If you aren't familiar with microchips, this is how they work: During a regular visit at the vet, you can have a microchip implanted into your pup's back. It is as quick as a vaccination, but your person has to do a little homework. It is very important that your person register your microchip with the company. My person did it really quick online--just filled out all my info into a form, and has to remember to update it if we move. If I get lost, she calls the microchip company and they fax my fact sheet and picture to all the shelters in a 25 mile radius. Plus, if I showed up at the shelter they would scan me for my microchip and look up all my contact info. Thats why microchipped pups are more likely to find their way home!
Microchips aren't perfect...some of them might move around in your body, or the detectors don't always work. Catherine Lord's study is helping shelters improve the effectiveness, including making sure they scan multiple times. She also found that out of date contact information was the main reason that a microchipped pet did not find his home. She recommends that the industry make a better connection between chipping and registration--like having vets ask all owners during annual exams if their chip information has been updated.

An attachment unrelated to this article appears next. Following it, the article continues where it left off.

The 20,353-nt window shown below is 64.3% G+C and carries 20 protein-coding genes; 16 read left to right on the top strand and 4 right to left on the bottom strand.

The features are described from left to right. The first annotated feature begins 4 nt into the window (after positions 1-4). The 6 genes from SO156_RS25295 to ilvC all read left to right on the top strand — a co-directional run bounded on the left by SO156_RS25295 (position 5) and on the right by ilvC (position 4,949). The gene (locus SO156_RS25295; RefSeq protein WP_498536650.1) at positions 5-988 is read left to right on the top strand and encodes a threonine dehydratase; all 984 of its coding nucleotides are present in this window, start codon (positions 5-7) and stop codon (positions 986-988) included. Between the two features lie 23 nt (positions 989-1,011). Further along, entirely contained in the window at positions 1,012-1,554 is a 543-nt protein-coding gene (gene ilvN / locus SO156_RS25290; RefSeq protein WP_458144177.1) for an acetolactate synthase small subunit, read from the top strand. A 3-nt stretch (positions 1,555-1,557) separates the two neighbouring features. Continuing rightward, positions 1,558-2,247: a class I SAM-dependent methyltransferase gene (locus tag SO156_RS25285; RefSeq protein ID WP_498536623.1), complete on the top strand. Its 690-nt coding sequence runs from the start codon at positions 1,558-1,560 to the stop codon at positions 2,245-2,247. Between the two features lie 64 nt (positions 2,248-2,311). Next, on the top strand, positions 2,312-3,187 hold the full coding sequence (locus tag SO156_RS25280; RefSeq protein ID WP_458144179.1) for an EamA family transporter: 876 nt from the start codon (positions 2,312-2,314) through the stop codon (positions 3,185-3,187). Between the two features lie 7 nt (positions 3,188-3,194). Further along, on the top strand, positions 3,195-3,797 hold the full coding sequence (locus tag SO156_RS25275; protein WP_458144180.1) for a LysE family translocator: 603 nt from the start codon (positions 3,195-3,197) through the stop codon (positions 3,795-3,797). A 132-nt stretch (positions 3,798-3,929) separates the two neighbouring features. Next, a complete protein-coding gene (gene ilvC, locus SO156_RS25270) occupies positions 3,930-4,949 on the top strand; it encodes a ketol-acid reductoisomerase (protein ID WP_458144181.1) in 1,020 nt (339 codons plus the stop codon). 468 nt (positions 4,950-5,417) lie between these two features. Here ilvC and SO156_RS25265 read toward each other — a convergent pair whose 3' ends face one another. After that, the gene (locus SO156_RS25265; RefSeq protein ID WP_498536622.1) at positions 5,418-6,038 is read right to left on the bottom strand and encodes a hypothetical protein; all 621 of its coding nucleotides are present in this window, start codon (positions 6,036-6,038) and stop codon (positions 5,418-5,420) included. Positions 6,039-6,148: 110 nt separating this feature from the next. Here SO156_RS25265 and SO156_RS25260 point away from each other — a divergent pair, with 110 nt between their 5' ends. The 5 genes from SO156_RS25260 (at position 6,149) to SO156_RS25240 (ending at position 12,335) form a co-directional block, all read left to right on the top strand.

Is your chip registration up to date?
[Image courtesy of HowStuffWorks]